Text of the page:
One of the reasons Yasujiro Ozu's films have endured so well is that he largely refrains from passing judgements on his characters. A good example of this is his 1957 film Tokyo Twilight (東京暮色), a film about abusive relationships, about abortion, and about abandonment, issues most directors, particularly in the 1950s, would feel compelled to portray in sharp moralistic terms. But there are no real villains or heroes in this movie. It's not one of Ozu's best films but it's very good and one appreciates Ozu's perhaps unconscious affection for the amoral nature of life in contrast to the order men and women attempt to impose on existence to explain their suffering.
Abortion was legal in Japan in 1957, it had been since 1948, and remains so to-day. But the family depicted in Tokyo Twilight clearly disapproves of it, influenced by the patriarch Shukichi (Chishu Ryu). It's slightly hinted that one of the reasons his marriage to Kisako (Isuzu Yamada) dissolved many years before the events of the film is that Kisako had wanted to abort the pregnancy that eventually led to the birth of their youngest daughter, Akiko (Ineko Arima).
This is implied when Akiko says to her sister, "I'm not wanted am I? With what mother did . . . I should never have been born." When Akiko seeks an abortion herself later, she and her sister both seem to blame the absence of a mother in their lives growing up for Akiko's personality. Yet the film does not explicitly condemn abortion.
At the mahjong parlour where Akiko hangs out, we hear a story about how friends led the young Akiko astray into a life of decadence. The movie avoids providing a solid explanation for the behaviour of anyone beyond the complexities of human free will. Akiko is a quiet girl, doesn't like to speak to her father in particular, a sullenness not uncommon for a rebellious teenager, really.
She spends a lot of the movie showing up at bars and the mahjong parlour asking around for her boyfriend, Kenji (Masami Taura), the guy who'd gotten her pregnant. The closest to a villain the movie has, he has a very tiny part in the film and when he and Akiko finally fight, the scene is more focused on the proprietor of the noodle restaurant where the fight takes place, Gihei, played by Kamatari Fujiwara who many might recognise from Kurosawa films, particularly from The Hidden Fortress where he plays Matashichi, one of the two very human villagers from whose point of view the film is seen.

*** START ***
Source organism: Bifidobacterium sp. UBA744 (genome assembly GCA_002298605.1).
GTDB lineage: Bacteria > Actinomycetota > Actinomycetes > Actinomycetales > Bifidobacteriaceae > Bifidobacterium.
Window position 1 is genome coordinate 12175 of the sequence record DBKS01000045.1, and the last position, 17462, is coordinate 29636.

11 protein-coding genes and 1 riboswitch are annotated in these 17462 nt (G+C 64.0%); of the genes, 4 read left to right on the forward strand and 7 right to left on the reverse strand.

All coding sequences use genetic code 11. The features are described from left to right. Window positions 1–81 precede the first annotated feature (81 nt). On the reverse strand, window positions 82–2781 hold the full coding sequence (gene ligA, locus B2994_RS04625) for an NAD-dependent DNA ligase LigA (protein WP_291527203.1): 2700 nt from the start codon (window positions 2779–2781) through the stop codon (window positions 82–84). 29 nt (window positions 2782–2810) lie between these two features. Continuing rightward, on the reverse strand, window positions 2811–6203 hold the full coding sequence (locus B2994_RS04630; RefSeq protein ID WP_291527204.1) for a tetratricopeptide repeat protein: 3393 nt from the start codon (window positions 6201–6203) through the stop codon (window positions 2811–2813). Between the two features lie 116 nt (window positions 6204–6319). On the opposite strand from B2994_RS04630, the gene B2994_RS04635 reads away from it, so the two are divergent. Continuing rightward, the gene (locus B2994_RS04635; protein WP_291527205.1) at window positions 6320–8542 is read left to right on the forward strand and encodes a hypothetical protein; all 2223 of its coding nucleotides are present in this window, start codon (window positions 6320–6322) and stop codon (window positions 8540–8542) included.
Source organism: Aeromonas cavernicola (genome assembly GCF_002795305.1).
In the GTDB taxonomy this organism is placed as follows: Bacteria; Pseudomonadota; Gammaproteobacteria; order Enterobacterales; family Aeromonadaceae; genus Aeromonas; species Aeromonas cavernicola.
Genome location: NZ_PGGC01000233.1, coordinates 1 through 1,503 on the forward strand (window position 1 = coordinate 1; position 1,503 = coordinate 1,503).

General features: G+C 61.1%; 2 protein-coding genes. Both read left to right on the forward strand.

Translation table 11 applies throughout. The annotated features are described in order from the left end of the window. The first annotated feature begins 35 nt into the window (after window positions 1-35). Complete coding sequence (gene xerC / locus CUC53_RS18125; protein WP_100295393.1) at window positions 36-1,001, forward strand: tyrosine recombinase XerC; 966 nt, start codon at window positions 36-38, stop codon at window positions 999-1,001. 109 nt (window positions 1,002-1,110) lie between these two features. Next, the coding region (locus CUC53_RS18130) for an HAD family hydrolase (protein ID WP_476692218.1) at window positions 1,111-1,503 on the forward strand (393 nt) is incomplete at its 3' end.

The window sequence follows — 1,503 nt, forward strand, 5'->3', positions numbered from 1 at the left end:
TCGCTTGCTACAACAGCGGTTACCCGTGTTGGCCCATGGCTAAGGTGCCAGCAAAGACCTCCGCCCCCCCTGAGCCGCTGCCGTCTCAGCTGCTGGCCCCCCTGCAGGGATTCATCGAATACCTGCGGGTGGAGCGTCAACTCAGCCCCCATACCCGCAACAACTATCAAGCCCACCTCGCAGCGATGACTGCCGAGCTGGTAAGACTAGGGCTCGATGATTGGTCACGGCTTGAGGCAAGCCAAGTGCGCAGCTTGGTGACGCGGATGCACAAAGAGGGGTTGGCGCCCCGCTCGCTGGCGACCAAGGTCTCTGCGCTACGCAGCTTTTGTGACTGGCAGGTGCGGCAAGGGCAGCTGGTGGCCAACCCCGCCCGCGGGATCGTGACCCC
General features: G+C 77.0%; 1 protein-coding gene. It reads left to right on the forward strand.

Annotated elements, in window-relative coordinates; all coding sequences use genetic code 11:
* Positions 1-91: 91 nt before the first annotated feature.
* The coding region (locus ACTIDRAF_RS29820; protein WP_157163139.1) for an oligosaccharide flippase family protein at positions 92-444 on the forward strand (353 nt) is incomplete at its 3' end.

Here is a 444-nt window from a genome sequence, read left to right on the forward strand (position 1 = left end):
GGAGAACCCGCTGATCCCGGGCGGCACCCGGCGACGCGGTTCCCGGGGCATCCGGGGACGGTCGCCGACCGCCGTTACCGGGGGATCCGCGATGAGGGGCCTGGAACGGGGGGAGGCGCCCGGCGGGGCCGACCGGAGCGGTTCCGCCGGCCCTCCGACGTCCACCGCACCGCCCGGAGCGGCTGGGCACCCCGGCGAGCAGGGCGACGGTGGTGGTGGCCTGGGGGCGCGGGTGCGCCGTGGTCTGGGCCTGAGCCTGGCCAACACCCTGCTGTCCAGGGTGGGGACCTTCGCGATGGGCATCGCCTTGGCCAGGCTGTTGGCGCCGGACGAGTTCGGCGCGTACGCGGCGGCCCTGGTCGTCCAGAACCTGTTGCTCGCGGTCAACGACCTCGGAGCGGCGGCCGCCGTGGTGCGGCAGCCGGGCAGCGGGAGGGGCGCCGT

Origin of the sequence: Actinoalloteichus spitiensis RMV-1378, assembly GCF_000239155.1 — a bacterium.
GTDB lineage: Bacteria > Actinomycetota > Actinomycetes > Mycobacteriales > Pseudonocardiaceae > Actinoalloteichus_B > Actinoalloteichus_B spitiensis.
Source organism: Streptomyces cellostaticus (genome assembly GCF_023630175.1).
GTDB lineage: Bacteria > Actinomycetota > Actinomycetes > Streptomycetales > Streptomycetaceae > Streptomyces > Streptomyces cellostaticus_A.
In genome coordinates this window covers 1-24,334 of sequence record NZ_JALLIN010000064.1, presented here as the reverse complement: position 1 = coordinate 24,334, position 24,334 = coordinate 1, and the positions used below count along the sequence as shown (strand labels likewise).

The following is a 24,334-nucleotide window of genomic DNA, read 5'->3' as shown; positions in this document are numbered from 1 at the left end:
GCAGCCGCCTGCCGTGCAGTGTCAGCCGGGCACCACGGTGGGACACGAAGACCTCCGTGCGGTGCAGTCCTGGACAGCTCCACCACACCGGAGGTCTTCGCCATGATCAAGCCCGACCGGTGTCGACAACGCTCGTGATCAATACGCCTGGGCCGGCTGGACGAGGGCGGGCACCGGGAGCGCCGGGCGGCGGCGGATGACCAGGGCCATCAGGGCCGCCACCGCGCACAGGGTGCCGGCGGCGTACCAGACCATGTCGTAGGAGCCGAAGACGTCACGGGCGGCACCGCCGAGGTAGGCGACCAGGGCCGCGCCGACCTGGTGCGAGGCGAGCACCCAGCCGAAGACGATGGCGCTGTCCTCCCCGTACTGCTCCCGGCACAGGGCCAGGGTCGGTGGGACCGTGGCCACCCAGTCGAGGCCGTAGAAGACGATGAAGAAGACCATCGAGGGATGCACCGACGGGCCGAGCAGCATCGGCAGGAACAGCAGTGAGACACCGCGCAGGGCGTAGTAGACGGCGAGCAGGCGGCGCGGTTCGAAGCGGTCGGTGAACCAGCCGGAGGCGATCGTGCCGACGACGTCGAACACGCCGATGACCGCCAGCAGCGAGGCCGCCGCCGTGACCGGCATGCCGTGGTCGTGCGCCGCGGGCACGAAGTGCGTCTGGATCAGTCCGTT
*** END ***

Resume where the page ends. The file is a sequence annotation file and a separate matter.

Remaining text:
He's concerned for the two young people and feels some responsibility for Akiko because she's his customer. The focus on this very human character with his simple motives seems to harmonise with Ozu's filming style, the characteristic still compositions and beautiful, narratively irrelevant transition shots of trains and trees. The impression is that Ozu considered these dramas of plot to be very small in the overall fabric of things.
Akiko's sister, Takako, is played by Setsuko Hara in another remarkably natural and communicative performance. Tokyo Twilight in some ways can be seen as a direct follow-up to Ozu's two most acclaimed films, Late Spring and Tokyo Story, particularly to the former in that Hara plays Chishu Ryu's daughter again and because that movie dealt with the painful separation between father and daughter as they at last accept social tradition and marry her off. In Tokyo Twilight, Takako has been married for some time and has a daughter and Shukichi confesses to her he feels guilty for pressuring her to marry Yasuo (Kinzo Shin) when she was in love with another man. Before they were married, Yasuo had a promising career in journalism but has become a bitter and abusive alcoholic who barely gets by on the few jobs he can get translating foreign books.
For most of the film, Takako and her two or three year old daughter are staying with Shukichi and Akiko as Takako can no longer stand living with Yasuo. There is a juxtaposition set up between Takako and her mother as both characters confront the problem of whether or not it is better to stay in an unhappy marriage for the sake of the children. As usual, Ozu avoids directly resolving this issue, but makes a rather powerful argument at the end of the film by seeming to say nothing at all.